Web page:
among youth. We cannot explain punk, for example, by simply asserting a deterministic link between young people and a decaying urban environment. Industrial conurbations, from the post-war years through until the 1970s, offer a common paradigm for urban development in Europe.2 They have provided the setting for many individual and collective destinies, though young people have more typically used popular music as a means of escape than a means to celebrate the environment in which they live. An examination of the Collettivo Punx Anarchici of Torino, meanwhile

in Fight back
The Clash as my ‘true fiction’

144 THE CULTURAL POLITICS OF PUNK 7 ‘The beautiful people are ugly too’: The Clash as my ‘true fiction’ Martin James When, in late 1999, The Clash released their post-split live album From Here to Eternity and previewed Don Letts’s documentary film devoted to them, Westway to the World, the media were invited to a launch party at a private members’ club in West London1 where music critics and record label personnel rubbed shoulders with celebrities, musicians and supermodels. The event offered a clear indication of the huge gulf that existed between the band

in Working for the clampdown
How the Communist Party of Great Britain discovered punk rock

11 Comrades in bondage trousers: how the Communist Party of Great Britain discovered punk rock M atthew Worley Speaking in June 1976, Paul Bradshaw, the editor of Challenge, the newspaper produced by the Young Communist League (YCL), surveyed the state of British youth culture.1 Superficially, he reasoned, things did not look good. The youth movements that helped define the 1960s had fragmented; popular music appeared depoliticised. Although glam rock had briefly offered an interesting challenge to masculine stereotypes, and reggae continued to provide a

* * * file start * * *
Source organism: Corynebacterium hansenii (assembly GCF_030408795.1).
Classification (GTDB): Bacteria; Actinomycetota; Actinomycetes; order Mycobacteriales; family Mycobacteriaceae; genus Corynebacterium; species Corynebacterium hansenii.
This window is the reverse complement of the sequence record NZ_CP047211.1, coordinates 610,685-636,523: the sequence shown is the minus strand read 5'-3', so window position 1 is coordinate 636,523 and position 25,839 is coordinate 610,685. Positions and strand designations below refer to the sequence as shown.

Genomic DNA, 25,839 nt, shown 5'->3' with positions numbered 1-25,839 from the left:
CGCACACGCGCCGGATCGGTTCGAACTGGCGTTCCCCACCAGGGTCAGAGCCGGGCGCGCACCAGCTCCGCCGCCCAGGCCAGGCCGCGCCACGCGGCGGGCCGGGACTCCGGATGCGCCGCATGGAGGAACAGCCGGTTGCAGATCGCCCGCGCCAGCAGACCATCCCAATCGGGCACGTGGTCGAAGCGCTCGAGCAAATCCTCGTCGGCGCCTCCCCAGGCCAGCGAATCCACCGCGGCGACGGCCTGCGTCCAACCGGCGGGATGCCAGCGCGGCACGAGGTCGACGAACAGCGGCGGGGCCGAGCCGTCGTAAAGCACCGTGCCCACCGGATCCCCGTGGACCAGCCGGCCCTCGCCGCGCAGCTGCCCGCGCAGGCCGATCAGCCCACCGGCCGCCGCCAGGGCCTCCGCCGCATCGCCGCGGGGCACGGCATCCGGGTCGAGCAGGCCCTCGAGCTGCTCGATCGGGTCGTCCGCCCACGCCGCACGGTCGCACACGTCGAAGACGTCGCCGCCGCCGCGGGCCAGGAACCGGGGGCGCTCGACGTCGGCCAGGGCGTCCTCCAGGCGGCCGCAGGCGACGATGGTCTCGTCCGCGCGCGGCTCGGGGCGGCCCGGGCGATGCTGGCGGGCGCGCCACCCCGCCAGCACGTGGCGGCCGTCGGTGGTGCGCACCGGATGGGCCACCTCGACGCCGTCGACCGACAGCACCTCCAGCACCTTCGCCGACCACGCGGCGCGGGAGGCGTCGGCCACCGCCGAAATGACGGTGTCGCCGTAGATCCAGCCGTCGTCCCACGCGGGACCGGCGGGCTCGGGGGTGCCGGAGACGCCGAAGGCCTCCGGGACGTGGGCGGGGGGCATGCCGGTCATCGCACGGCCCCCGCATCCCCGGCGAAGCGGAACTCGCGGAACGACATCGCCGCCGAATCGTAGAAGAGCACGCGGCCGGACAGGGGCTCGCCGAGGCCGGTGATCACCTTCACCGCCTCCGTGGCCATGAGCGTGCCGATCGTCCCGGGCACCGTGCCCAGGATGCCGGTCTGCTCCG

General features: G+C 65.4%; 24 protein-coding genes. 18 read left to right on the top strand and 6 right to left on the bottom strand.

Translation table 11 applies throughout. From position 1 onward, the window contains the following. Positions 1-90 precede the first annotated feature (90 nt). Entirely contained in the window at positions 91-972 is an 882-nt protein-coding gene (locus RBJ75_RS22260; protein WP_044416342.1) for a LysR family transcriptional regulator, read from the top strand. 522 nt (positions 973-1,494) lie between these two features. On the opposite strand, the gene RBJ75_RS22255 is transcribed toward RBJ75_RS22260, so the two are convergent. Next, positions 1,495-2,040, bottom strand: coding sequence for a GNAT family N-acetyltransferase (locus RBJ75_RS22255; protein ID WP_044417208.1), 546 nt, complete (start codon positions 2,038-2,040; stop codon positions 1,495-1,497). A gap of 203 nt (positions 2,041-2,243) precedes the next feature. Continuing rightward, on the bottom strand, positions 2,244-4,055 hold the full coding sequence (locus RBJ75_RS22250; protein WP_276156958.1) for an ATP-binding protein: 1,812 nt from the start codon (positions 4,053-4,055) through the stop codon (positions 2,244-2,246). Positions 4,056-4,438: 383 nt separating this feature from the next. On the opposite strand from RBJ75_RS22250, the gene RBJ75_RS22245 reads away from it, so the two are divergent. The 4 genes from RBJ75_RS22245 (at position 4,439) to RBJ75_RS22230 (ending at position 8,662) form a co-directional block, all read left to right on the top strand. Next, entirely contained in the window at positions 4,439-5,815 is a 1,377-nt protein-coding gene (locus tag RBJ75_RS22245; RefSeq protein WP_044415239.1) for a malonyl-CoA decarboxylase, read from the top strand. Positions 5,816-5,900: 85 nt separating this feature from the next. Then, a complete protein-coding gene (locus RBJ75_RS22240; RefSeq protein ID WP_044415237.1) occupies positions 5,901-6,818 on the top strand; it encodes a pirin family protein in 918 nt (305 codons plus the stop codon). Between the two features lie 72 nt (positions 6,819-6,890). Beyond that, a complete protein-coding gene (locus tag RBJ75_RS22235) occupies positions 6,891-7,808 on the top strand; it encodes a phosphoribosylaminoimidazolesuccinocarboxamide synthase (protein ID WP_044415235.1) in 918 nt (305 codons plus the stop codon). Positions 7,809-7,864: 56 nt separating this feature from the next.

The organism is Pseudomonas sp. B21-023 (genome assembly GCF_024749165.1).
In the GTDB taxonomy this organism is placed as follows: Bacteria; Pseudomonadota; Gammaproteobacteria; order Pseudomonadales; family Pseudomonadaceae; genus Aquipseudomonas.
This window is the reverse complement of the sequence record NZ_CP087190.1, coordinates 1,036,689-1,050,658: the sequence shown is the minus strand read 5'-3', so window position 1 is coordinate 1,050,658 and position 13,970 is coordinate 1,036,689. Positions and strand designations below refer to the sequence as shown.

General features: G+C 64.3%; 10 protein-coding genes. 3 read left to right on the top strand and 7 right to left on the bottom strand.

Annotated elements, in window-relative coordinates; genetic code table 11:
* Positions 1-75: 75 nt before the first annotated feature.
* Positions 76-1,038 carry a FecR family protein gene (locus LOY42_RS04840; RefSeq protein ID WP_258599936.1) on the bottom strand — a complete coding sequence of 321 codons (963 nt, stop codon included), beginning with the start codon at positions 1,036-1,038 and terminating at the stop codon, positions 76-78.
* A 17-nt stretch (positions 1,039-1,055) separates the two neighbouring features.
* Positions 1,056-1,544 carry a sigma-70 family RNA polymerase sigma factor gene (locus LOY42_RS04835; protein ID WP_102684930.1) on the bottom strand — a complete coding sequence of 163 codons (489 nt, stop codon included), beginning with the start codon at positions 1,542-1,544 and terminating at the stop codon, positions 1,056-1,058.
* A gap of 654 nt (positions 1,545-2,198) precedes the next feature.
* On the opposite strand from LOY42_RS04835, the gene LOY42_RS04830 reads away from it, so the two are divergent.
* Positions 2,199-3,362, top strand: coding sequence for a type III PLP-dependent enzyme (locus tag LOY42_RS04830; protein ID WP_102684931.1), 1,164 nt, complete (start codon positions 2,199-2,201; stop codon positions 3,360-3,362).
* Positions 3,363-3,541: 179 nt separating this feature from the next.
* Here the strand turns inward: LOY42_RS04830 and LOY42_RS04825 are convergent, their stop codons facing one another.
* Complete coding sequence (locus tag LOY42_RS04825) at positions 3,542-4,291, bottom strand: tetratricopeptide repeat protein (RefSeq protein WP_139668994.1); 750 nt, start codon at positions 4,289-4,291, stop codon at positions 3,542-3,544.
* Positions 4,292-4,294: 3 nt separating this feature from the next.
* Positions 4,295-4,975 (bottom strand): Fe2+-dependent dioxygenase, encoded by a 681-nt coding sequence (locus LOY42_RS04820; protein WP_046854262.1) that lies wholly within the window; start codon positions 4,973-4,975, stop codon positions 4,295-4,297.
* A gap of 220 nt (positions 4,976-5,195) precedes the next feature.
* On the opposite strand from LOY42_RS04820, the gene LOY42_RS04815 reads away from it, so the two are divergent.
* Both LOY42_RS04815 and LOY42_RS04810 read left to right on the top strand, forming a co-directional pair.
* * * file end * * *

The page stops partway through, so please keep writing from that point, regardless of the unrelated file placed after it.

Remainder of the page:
in Labour and working-class lives

a platform for all culture. The agitator’s need to find a point of leverage from which to exert influence over current events clearly motivated RAR’s mission, but it also offers an insight into the dispute over RAR’s attitude to the Asian community. Insofar as Asian people shared an enthusiasm for rock music with their non-Asian friends and neighbours they could, and did, participate in RAR. The movement’s activists thus point to the Southall carnival, the presence of large numbers of young Asians at gigs and the organisation’s close relationship with Asian punk

in Crisis music
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Class, locality and British punk

2 Oi! Oi! Oi!: Class, locality and British punk Matthew Worley [What is punk?]: That’s an open question. It always was. You can’t put it into words. It’s a feeling. It’s basically a lot of hooligans doing it the way they want and getting what they want.1 Writing in late 1981, the punk poet Garry Johnson described Oi! as being ‘about real life, the concrete jungle, [hating] the Old Bill, being on the dole, and about fighting back and having pride in your class and background’.2 For Garry Bushell, who adopted the term in late 1980 as the title for a compilation

in Fight back